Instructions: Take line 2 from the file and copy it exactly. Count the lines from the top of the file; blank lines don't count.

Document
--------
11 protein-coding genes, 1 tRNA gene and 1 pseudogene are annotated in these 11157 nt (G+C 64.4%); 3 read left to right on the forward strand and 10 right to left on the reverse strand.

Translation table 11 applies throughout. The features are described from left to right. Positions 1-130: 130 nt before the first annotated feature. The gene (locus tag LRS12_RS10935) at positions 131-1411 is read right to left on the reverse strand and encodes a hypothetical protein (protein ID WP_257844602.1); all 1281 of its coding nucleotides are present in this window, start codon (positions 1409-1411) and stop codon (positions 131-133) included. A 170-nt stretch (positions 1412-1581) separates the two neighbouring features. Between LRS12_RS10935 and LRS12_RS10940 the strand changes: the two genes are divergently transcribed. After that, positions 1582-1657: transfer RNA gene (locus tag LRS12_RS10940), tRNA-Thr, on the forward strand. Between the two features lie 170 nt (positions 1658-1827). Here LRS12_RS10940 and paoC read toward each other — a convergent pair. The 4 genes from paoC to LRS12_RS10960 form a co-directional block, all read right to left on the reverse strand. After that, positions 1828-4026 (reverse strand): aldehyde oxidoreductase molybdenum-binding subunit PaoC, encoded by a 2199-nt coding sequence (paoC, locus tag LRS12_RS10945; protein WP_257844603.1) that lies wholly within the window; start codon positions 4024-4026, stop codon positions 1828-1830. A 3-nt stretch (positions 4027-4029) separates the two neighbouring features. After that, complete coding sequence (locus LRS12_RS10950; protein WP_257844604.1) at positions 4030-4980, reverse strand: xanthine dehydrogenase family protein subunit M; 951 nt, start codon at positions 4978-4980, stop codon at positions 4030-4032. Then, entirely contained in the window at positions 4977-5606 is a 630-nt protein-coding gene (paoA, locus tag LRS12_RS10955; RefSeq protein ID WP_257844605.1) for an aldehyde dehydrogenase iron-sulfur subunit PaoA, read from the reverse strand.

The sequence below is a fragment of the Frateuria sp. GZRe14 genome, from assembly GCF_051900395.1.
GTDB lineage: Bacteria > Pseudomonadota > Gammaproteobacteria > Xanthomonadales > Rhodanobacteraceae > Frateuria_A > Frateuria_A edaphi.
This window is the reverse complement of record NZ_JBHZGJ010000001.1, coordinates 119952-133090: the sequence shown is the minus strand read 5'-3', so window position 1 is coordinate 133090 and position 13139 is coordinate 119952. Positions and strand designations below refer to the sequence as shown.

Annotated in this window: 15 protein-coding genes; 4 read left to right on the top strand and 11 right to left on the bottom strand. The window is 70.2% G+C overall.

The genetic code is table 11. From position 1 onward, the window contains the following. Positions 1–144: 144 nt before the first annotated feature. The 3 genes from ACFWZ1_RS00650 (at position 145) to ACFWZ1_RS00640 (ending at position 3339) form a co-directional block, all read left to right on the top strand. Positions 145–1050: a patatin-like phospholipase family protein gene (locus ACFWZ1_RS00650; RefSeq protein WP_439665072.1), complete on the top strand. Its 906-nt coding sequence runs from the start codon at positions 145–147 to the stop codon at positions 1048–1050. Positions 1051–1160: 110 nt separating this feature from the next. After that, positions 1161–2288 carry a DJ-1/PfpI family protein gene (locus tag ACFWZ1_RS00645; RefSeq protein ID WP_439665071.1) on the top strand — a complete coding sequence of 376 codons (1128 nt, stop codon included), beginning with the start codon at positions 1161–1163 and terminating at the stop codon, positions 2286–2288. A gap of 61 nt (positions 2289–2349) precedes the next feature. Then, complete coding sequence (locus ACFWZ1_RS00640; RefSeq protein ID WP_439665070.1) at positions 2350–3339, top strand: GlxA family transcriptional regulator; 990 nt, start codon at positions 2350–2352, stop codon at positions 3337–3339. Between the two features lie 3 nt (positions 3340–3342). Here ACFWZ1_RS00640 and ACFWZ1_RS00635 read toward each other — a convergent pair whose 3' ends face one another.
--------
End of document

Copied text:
Translation table 11 applies throughout. The features are described from left to right. Positions 1-130: 130 nt before the first annotated feature. The gene (locus tag LRS12_RS10935) at positions 131-1411 is read right to left on the reverse strand and encodes a hypothetical protein (protein ID WP_257844602.1); all 1281 of its coding nucleotides are present in this window, start codon (positions 1409-1411) and stop codon (positions 131-133) included. A 170-nt stretch (positions 1412-1581) separates the two neighbouring features. Between LRS12_RS10935 and LRS12_RS10940 the strand changes: the two genes are divergently transcribed. After that, positions 1582-1657: transfer RNA gene (locus tag LRS12_RS10940), tRNA-Thr, on the forward strand. Between the two features lie 170 nt (positions 1658-1827). Here LRS12_RS10940 and paoC read toward each other — a convergent pair. The 4 genes from paoC to LRS12_RS10960 form a co-directional block, all read right to left on the reverse strand. After that, positions 1828-4026 (reverse strand): aldehyde oxidoreductase molybdenum-binding subunit PaoC, encoded by a 2199-nt coding sequence (paoC, locus tag LRS12_RS10945; protein WP_257844603.1) that lies wholly within the window; start codon positions 4024-4026, stop codon positions 1828-1830. A 3-nt stretch (positions 4027-4029) separates the two neighbouring features. After that, complete coding sequence (locus LRS12_RS10950; protein WP_257844604.1) at positions 4030-4980, reverse strand: xanthine dehydrogenase family protein subunit M; 951 nt, start codon at positions 4978-4980, stop codon at positions 4030-4032. Then, entirely contained in the window at positions 4977-5606 is a 630-nt protein-coding gene (paoA, locus tag LRS12_RS10955; RefSeq protein ID WP_257844605.1) for an aldehyde dehydrogenase iron-sulfur subunit PaoA, read from the reverse strand.